Federal regulators have softened a new regulation intended to make the derivatives market—which helped cause the financial crisis—more competitive among banks. A derivative is a contract whose value is based on other underlying assets, such as stocks, bonds, commodities, currencies, interest rates and market indexes.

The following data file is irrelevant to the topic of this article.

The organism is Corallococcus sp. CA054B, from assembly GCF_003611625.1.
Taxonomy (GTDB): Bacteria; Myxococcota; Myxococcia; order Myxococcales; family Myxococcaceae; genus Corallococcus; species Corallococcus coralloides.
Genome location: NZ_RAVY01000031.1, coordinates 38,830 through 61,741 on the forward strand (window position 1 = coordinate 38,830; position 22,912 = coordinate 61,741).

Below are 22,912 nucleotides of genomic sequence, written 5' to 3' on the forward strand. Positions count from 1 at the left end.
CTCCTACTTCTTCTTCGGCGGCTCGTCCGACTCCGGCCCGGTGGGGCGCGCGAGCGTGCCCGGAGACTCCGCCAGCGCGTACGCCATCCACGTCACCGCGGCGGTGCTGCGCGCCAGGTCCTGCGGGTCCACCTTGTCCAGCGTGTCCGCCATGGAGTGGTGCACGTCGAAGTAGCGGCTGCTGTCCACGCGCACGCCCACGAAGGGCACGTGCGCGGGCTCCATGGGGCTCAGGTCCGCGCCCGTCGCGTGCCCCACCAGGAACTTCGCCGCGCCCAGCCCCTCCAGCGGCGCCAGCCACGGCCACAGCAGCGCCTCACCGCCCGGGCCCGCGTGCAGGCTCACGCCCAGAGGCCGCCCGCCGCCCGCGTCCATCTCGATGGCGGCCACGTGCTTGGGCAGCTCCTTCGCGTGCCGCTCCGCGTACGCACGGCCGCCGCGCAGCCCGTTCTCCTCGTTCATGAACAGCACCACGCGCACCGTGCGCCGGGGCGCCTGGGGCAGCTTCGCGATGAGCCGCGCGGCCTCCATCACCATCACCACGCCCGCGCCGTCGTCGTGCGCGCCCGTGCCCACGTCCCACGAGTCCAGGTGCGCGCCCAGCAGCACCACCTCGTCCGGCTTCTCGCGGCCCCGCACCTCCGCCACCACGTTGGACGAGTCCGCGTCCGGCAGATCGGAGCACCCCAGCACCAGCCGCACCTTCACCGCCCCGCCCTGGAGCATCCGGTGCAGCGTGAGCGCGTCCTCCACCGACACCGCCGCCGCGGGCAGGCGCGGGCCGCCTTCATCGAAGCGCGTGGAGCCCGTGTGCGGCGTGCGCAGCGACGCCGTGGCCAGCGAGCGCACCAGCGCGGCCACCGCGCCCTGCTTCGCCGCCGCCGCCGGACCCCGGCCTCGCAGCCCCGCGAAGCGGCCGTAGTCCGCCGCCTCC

Currently, just five banks control 90% of all derivatives contracts: JPMorgan Chase, Citigroup, Bank of America, Morgan Stanley and Goldman Sachs. The Commodity Futures Trading Commission (CFTC) had planned to require firms wanting a price for a derivatives contract to contact at least five banks.
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